The shift toward massive exploitation of natural resources (the North for all) and hydrocarbons represents a desperate and ecologically destructive response to a structural economic problem. The ecological crisis is accentuated by austerity policies that contribute to the exploitation of communities and ecosystems. The Quebec neoliberal state mechanically replicates the Canadian colonial model, and thus neglects the development of industry, the substitution of imports and economic diversification by preferring dams, pipelines, refineries and massive exports of raw materials. “If there exists cultural differences between Quebec and English Canada, the economic culture is the same. (…) It is illusionary to think that bankers, politicians and civil servants, fascinated by the siren song of natural resource exploitation, prefabricated industry of foreign companies and grandiose technological projects, will not be beckoned to its call.”
The Metaphor of the Frozen River
However, would a strict evaluation of risks mask a more general reflection on alternatives to the current development model? In her book, Making Better Environmental Decisions (2000), Mary O’Brien takes the example of a woman who wants to cross a frozen mountain river. She is counselled by a team of four risk evaluators composed of a toxicologist, a cardiologist, a hydrologist and a specialist from the Ministry of the Environment.
The first remarks that the water is not toxic, merely cold. The second considers that the risks of a heart attack are low, because the woman is in good health. The third estimates that it is possible to swim across the river because it is not very deep and has no rapids. Finally, the fourth suggests she cross the river because the risks are minimal compared to global warming, destruction of the ozone layer and the loss of biodiversity.
“But the woman responds by pointing to the horizon: there is a bridge.”
Shockingly, the woman refuses to cross the river swimming. “Why” exclaim the specialists who have calculated that her chances of death are one in four million. As the woman still refuses, the specialists lose patience and accuse her of being stubborn. Obviously, this seems like an “irrational fear” of the risks, and a misunderstanding of the advantages, of this project. But the woman responds by pointing to the horizon: there is a bridge.
The Evaluation of Alternatives
While the experts were evaluating the risks of a single option, the woman was evaluating the alternatives. She decided that there was no point in getting cold by swimming across the river, considering the options available to her. A collective deliberation on energy strategies, limits of economic growth, social justice, community and ecological resilience, might fit into this perspective. A comprehensive assessment of alternatives to development must replace the narrow logic of risk, starting with several principles:
- It is not acceptable to threaten the physical integrity of human and non-human communities if there exist reasonable alternatives.
- Nobody can define for someone else what is an acceptable “damage.”
- We must consider and implement the least damaging alternatives for the current population, future generations and ecosystems.
- It is difficult to think of alternatives to the status quo because individuals, businesses and governments have interests to preserve.
- The essential prerequisite for political change is to recognize that there are alternatives.
- Real changes in harmful behaviour and habits of individuals and communities (dependence on oil, urban sprawl, overconsumption, etc.) cannot be reduced to ethics and individual responsibility; they must be accomplished through political action.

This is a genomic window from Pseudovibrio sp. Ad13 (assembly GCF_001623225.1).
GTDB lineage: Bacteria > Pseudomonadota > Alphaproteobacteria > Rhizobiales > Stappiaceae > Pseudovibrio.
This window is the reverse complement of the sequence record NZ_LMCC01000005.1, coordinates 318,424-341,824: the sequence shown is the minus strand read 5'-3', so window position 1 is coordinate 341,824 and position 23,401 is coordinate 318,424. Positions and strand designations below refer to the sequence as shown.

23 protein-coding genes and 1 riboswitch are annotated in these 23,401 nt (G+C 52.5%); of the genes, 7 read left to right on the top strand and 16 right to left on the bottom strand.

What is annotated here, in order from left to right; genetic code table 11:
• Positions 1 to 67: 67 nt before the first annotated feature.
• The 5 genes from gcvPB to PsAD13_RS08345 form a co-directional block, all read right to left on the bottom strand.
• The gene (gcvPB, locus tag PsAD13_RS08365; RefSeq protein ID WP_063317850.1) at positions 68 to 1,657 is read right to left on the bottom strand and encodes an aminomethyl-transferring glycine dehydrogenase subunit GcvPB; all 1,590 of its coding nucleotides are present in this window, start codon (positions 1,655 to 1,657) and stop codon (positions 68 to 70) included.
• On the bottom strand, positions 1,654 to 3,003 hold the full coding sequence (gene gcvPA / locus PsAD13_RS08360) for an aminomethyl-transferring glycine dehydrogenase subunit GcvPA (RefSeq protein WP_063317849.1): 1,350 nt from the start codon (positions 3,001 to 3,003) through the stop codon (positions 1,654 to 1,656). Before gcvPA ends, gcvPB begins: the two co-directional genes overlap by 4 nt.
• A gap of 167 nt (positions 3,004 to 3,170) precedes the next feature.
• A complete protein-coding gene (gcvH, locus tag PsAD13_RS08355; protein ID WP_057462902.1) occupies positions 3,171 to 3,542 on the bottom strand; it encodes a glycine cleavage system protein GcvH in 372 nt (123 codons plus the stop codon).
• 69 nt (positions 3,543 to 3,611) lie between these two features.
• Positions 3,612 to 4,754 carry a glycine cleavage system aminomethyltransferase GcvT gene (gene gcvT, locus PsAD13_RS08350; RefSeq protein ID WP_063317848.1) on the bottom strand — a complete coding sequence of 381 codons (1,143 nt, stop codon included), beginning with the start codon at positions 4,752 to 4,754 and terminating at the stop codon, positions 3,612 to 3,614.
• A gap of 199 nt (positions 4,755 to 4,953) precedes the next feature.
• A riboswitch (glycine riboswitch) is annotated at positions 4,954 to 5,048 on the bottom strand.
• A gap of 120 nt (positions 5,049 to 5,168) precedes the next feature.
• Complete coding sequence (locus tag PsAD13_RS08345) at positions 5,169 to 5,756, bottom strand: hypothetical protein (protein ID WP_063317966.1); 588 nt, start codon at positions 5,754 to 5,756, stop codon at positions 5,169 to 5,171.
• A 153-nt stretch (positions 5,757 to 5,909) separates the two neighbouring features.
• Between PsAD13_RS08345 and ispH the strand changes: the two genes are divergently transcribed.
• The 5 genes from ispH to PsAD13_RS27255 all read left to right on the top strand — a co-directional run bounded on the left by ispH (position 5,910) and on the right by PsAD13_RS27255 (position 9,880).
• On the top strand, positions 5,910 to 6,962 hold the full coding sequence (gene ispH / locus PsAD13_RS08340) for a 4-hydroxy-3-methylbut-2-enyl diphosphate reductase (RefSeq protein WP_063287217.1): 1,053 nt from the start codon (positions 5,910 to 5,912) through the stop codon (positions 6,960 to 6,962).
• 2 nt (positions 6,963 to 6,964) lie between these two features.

The Energy Transition
The Lac-Mégantic disaster raises an alternative: energy transition. This means a shift from an energy system based on non-renewable resources (oil, gas, nuclear) toward a development model using renewable energy: solar, wind, geothermal, biomass, etc. This transition would not be limited to the type of resources used, but would involve changing the energy structure. It would require the passage from a mode of production based on increasing demand for energy, to the establishment of a mode of production based on reducing energy use. A real transition therefore involves substantial behavioral, economic and political, socio-technical transformation.
To bring about a social change of this magnitude, it should be considered comprehensively and concretely, that is to say, within the dynamics of Quebec society. The implementation of the proposed energy transition project must be preceded by an analysis of the situation and the balance of forces that takes seriously the social, cultural, institutional, and economic policies that hinder such development. But the historical and geographical analysis of this situation would not be complete without identifying the primary struggles related to energy issues. This is why the contributions of social movements, citizen mobilization and coalitions against hydrocarbons (shale gas, oil sands, pipelines) can highlight both the challenges and the real possibilities for alternative energy.
If a study of the points of resistance and the collective actors in the energy transition illuminates the field of social conflicts and contradictions on which a new energy system will emerge, it remains silent on the exact nature of institutional reforms and the political project attached to such transformation. In addition, the realization of a radical democratic alternative involves a set of strategies for linking a party defending the interests of the social majority with unions, environmental groups and citizens’ movements, so that the energy transition becomes legitimate, effective and motivating.
The disaster at Lac-Mégantic cannot not be resolved by a strict inquiry, individual accusations, some superficial regulatory modification and false promises of security. This episode is not just a technical problem, but is a springboard for social mobilization, for political action aimed at both ecological transition and the liberation from the yoke of unscrupulous big business and their accomplices in the Canadian State. •
This article first appeared on their website in both English and French: reseauecosocialiste.wordpress.com.